How to identify over 30% more hazards?
Researchers and safety professionals from the University of Colorado at Boulder in the USA  developed and tested a new risk assessment model that improved hazard recognition by 31%.
All accidents are caused by specific energy sources, e.g. Electrical, Mechanical, Temperature etc.
Researchers gave workers pocket cards with the list of the energy sources and relevant examples.
1. Gravity – e.g. falling objects, collapsing roof, trips and falls
2. Motion – e.g. vehicle movement, flowing water, wind, lifting, or bending
3. Mechanical – e.g. rotating equipment, conveyors, motors
4. Electrical – e.g. power line, transformers, static charge, lighting
5. Pressure – e.g. compressed gas, vessels, tanks, hoses
6. Temperature – e.g. open flame, hot or cold surface, liquids or gases, steam
7. Chemical – e.g. vapours, toxic compounds, fumes, dust
8. Biological – e.g. animals, bacteria, viruses, insects, contaminated water or food
9. Radiation – e.g. welding arc, x-rays, microwaves
10. Sound – e.g. equipment noise, vibration, high-pressure relief
These pocket cards were used by the workers as mnemonics.
Mnemonic is a memory technique to help your brain better recall important information.
Mnemonics are essential, as it’s much easier to recall information if prompted by a keyword.
Steps to identify more hazards:
Workers were asked to follow this process:
- Break the job into steps.
- Go through each step.
- Use the “Energy Sources” checklist to think through what can hurt you.
*IMPORTANT! Think about:
- Emerging hazards – something that may emerge or worsen over time (e.g. a loose step in a ladder may get disconnected through vibrations)
- Hidden hazards – hazards which are not visible to the naked eye (e.g. ground movement, lack of competency for technical tasks, no supervision available etc.)
- Workers from other teams working within a certain proximity
- Non-workers who can be hurt
We prepared FREE, print-ready pocket card that you can start using with your workers straight away. It not only includes the energy sources with examples but also a reminder of different types of hazards.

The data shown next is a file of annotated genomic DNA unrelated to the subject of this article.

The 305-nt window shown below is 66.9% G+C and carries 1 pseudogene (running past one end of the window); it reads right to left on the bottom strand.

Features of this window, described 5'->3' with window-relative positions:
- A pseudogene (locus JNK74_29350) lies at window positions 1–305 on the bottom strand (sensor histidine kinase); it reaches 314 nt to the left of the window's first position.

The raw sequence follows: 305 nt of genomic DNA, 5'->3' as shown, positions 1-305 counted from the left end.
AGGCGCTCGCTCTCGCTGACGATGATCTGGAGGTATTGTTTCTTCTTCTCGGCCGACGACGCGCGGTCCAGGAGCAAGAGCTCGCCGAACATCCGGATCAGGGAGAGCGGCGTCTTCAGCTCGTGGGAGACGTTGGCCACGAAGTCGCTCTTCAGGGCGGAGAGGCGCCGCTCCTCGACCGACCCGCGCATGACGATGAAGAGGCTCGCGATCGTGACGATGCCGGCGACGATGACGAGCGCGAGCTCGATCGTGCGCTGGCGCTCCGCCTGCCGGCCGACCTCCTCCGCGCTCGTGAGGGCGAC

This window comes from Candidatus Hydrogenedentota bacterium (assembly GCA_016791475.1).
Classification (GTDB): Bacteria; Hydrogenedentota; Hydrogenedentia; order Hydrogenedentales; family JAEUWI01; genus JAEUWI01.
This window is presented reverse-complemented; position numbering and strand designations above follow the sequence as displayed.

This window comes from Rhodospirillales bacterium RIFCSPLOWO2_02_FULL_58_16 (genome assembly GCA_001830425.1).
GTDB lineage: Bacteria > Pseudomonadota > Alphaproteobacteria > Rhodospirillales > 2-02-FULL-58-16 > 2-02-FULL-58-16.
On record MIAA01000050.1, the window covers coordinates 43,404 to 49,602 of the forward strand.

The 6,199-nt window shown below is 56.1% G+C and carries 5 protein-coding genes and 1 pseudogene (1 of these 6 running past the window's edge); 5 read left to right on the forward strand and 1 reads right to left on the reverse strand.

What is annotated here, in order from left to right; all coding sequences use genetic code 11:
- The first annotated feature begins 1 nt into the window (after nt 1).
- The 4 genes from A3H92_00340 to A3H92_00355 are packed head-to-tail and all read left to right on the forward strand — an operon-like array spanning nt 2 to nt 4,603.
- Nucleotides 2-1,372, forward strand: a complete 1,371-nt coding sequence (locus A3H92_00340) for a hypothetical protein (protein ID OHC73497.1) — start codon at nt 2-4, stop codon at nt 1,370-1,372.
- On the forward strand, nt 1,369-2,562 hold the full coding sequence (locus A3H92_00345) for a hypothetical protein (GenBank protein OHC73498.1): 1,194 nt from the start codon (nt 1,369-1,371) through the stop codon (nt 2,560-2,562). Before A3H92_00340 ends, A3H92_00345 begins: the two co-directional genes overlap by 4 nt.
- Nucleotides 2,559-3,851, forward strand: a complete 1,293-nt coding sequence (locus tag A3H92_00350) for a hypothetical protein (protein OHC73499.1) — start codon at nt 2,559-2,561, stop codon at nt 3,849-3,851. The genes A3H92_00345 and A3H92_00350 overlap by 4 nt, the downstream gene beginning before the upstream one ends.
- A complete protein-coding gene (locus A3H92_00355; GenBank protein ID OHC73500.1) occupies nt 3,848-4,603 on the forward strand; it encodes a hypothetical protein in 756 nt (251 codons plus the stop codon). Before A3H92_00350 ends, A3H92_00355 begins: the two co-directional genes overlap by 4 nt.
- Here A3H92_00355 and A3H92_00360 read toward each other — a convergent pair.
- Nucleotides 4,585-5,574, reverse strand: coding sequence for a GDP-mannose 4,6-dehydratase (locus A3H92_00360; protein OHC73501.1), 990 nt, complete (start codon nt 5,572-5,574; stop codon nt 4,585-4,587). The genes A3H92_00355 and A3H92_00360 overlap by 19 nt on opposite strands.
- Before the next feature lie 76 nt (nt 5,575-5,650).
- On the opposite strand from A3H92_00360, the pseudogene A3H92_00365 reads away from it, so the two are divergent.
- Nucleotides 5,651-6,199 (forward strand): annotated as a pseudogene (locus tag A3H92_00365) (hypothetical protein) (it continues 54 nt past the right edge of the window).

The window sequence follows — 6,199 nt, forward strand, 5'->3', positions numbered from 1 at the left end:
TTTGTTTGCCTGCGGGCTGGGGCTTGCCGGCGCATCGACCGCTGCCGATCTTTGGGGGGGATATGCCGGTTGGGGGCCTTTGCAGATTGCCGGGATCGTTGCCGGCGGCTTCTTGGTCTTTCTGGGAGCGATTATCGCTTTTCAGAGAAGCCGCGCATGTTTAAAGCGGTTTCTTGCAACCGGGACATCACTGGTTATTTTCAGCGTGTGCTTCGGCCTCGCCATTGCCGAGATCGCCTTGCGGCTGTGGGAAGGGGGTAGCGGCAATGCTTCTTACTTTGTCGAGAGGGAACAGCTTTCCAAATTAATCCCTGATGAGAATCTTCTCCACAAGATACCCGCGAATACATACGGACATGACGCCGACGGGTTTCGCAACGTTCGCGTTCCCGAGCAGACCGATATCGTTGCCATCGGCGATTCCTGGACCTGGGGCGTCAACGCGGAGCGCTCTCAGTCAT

You can download the Energy Sources Pocket Card for Risk Assessment and Hazard Identification
Please sign-up to unlock this content:
Click left on the graphic to download a PDF file with different versions of this Pocket Card.
Click right on the graphic and choose SAVE AS to save the JPG version of this Pocket Card.
- Identifying hazards is subjective.
- Even the most experienced workers fail to recognise all hazards.
- Workers can be taught how to identify more hazards using simple psychological techniques like those described above.
- R. A. Haslam, S. A. Hide, A. G. F. Gibb, D. E. Gyi, T. Pavitt, S. Atkinson, and A. R. Duff, “Contributing factors in construction accidents,” Appl. Ergon., vol. 36, no. 4, pp. 401–415, 2005.
- S. Bahn, “Workplace hazard identification and management: The case of an underground mining operation,” 2013.
- N. T. Brewer, G. B. Chapman, F. X. Gibbons, M. Gerrard, K. D. McCaul, and N. D. Weinstein, “Meta-analysis of the relationship between risk perception and health behavior: The example of vaccination.,” Heal. Psychol., vol. 26, no. 2, pp. 136–145, Mar. 2007.
- A. Albert, M. R. Hallowell, and B. M. Kleiner, “Enhancing Construction Hazard Recognition and Communication with Energy-Based Cognitive Mnemonics and Safety Meeting Maturity Model: Multiple Baseline Study,” J. Constr. Eng. Manag., vol. 140, no. 2, p. 4013042, Feb. 2014.